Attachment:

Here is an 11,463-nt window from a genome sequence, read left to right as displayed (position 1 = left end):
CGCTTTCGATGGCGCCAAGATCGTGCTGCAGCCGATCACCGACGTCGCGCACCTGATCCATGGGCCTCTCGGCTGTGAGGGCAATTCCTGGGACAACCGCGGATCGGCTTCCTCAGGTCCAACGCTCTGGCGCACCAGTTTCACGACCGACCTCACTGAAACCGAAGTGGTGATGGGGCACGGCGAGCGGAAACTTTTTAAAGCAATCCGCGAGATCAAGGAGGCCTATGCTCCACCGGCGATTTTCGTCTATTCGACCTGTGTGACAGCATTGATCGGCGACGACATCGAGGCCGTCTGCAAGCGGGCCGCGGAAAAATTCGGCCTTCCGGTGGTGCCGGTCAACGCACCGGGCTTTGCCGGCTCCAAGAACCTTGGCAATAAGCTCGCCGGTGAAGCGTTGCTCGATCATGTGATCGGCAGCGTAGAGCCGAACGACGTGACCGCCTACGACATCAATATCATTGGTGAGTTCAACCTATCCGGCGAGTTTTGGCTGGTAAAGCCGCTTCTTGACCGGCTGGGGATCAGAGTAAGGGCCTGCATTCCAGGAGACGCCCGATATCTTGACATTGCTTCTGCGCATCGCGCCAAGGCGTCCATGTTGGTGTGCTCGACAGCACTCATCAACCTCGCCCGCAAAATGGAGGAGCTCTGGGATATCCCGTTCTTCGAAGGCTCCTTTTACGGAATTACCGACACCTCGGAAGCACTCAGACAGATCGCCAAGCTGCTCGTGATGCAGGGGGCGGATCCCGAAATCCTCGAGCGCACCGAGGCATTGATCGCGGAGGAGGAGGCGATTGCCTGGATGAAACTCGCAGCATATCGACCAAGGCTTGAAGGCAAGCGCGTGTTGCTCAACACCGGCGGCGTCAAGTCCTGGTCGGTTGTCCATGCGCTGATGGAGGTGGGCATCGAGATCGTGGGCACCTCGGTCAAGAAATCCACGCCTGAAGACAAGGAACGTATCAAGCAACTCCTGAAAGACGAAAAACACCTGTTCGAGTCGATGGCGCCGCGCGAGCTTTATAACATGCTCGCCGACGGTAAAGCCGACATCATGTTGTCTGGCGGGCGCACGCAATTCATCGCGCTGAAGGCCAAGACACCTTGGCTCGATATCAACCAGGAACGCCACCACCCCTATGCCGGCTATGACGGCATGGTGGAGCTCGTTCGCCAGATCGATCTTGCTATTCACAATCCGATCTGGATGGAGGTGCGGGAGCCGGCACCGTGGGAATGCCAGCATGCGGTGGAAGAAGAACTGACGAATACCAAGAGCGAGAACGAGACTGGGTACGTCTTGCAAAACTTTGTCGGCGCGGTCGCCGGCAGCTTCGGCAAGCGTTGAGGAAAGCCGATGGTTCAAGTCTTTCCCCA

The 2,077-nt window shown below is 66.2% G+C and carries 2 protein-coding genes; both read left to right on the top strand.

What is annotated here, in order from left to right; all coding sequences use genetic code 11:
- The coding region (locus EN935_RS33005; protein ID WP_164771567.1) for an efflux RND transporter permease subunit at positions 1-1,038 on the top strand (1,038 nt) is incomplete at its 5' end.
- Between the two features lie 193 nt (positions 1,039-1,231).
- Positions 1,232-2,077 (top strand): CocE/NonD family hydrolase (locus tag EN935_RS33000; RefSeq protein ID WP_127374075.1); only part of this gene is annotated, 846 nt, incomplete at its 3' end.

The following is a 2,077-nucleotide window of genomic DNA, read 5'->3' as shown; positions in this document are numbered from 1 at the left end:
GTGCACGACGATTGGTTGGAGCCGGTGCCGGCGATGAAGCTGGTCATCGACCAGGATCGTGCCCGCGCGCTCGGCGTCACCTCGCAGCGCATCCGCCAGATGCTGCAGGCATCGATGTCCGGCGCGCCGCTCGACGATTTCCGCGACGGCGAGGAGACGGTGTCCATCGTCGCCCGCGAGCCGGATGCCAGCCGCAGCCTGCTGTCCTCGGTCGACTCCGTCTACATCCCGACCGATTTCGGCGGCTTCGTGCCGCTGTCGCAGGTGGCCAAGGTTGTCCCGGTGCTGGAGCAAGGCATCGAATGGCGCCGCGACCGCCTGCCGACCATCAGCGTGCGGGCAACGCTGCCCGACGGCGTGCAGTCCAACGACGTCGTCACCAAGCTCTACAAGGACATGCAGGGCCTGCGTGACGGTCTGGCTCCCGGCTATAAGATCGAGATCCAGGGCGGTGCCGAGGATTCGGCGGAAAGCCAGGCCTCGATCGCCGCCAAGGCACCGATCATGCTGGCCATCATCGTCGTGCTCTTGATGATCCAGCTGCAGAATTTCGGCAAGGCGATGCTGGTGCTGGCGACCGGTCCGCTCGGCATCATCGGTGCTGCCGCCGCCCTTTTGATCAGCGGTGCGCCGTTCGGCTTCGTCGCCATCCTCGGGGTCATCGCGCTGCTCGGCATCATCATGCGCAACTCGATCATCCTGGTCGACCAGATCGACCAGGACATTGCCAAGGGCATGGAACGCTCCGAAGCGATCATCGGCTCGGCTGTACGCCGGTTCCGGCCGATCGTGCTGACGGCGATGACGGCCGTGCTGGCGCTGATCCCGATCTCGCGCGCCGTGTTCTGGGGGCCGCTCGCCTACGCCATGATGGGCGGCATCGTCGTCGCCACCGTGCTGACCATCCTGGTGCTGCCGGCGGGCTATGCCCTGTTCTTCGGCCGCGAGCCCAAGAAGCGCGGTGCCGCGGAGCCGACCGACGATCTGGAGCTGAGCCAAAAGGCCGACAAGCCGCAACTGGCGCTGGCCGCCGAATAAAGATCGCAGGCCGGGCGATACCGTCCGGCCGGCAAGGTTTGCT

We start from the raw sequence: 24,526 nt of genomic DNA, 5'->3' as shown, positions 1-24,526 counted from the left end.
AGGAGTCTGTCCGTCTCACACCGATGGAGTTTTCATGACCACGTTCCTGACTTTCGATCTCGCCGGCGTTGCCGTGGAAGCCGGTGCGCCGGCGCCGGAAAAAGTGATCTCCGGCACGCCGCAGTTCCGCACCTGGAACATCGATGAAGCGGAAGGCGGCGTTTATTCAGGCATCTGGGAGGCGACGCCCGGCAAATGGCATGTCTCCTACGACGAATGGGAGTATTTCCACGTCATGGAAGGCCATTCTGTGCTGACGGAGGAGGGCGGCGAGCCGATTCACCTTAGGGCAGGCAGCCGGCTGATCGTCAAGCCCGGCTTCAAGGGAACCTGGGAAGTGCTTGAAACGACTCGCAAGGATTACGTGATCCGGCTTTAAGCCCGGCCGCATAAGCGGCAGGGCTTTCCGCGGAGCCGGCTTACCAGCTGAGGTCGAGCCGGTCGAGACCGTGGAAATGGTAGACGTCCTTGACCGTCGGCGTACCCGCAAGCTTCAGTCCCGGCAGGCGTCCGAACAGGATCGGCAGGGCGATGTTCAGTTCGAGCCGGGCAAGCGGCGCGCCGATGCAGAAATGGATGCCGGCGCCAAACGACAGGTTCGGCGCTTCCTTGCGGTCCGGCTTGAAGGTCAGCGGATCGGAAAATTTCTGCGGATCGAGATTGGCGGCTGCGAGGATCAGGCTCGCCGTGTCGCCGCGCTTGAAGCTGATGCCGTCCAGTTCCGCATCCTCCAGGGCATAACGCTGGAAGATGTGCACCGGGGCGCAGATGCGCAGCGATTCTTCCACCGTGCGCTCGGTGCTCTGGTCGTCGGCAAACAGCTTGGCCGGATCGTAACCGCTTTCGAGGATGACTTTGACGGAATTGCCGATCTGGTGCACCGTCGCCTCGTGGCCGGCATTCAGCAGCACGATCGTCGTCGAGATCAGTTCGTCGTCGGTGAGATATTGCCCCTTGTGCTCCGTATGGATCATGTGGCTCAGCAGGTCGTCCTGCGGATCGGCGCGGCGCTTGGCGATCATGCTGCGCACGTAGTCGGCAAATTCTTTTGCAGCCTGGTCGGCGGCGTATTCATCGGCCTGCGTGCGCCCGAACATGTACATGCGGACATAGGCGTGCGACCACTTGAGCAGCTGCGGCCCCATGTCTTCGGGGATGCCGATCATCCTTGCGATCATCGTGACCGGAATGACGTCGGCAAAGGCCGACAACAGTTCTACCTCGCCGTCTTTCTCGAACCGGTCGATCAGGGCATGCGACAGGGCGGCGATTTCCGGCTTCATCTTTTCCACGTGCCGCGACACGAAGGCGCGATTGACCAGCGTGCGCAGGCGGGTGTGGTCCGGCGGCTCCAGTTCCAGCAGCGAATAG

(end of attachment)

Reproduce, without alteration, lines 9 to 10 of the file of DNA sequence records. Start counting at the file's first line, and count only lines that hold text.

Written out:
GTGCACGACGATTGGTTGGAGCCGGTGCCGGCGATGAAGCTGGTCATCGACCAGGATCGTGCCCGCGCGCTCGGCGTCACCTCGCAGCGCATCCGCCAGATGCTGCAGGCATCGATGTCCGGCGCGCCGCTCGACGATTTCCGCGACGGCGAGGAGACGGTGTCCATCGTCGCCCGCGAGCCGGATGCCAGCCGCAGCCTGCTGTCCTCGGTCGACTCCGTCTACATCCCGACCGATTTCGGCGGCTTCGTGCCGCTGTCGCAGGTGGCCAAGGTTGTCCCGGTGCTGGAGCAAGGCATCGAATGGCGCCGCGACCGCCTGCCGACCATCAGCGTGCGGGCAACGCTGCCCGACGGCGTGCAGTCCAACGACGTCGTCACCAAGCTCTACAAGGACATGCAGGGCCTGCGTGACGGTCTGGCTCCCGGCTATAAGATCGAGATCCAGGGCGGTGCCGAGGATTCGGCGGAAAGCCAGGCCTCGATCGCCGCCAAGGCACCGATCATGCTGGCCATCATCGTCGTGCTCTTGATGATCCAGCTGCAGAATTTCGGCAAGGCGATGCTGGTGCTGGCGACCGGTCCGCTCGGCATCATCGGTGCTGCCGCCGCCCTTTTGATCAGCGGTGCGCCGTTCGGCTTCGTCGCCATCCTCGGGGTCATCGCGCTGCTCGGCATCATCATGCGCAACTCGATCATCCTGGTCGACCAGATCGACCAGGACATTGCCAAGGGCATGGAACGCTCCGAAGCGATCATCGGCTCGGCTGTACGCCGGTTCCGGCCGATCGTGCTGACGGCGATGACGGCCGTGCTGGCGCTGATCCCGATCTCGCGCGCCGTGTTCTGGGGGCCGCTCGCCTACGCCATGATGGGCGGCATCGTCGTCGCCACCGTGCTGACCATCCTGGTGCTGCCGGCGGGCTATGCCCTGTTCTTCGGCCGCGAGCCCAAGAAGCGCGGTGCCGCGGAGCCGACCGACGATCTGGAGCTGAGCCAAAAGGCCGACAAGCCGCAACTGGCGCTGGCCGCCGAATAAAGATCGCAGGCCGGGCGATACCGTCCGGCCGGCAAGGTTTGCT

We start from the raw sequence: 24,526 nt of genomic DNA, 5'->3' as shown, positions 1-24,526 counted from the left end.